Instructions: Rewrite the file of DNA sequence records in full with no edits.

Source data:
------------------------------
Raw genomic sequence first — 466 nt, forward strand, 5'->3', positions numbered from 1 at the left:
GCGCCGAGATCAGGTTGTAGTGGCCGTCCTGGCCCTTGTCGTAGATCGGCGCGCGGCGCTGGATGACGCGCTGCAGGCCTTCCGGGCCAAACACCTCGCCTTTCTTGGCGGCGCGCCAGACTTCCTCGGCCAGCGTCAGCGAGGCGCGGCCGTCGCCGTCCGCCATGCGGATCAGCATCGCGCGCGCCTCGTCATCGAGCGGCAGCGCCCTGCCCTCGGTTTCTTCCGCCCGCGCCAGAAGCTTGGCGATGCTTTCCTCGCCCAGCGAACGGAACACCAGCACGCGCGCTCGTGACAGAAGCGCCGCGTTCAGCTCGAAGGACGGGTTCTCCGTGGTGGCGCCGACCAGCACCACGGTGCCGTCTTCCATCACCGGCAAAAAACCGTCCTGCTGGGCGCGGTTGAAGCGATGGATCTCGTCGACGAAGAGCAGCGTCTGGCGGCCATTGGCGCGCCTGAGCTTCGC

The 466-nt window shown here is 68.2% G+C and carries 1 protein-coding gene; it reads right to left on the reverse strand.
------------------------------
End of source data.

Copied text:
Raw genomic sequence first — 466 nt, forward strand, 5'->3', positions numbered from 1 at the left:
GCGCCGAGATCAGGTTGTAGTGGCCGTCCTGGCCCTTGTCGTAGATCGGCGCGCGGCGCTGGATGACGCGCTGCAGGCCTTCCGGGCCAAACACCTCGCCTTTCTTGGCGGCGCGCCAGACTTCCTCGGCCAGCGTCAGCGAGGCGCGGCCGTCGCCGTCCGCCATGCGGATCAGCATCGCGCGCGCCTCGTCATCGAGCGGCAGCGCCCTGCCCTCGGTTTCTTCCGCCCGCGCCAGAAGCTTGGCGATGCTTTCCTCGCCCAGCGAACGGAACACCAGCACGCGCGCTCGTGACAGAAGCGCCGCGTTCAGCTCGAAGGACGGGTTCTCCGTGGTGGCGCCGACCAGCACCACGGTGCCGTCTTCCATCACCGGCAAAAAACCGTCCTGCTGGGCGCGGTTGAAGCGATGGATCTCGTCGACGAAGAGCAGCGTCTGGCGGCCATTGGCGCGCCTGAGCTTCGC

The 466-nt window shown here is 68.2% G+C and carries 1 protein-coding gene; it reads right to left on the reverse strand.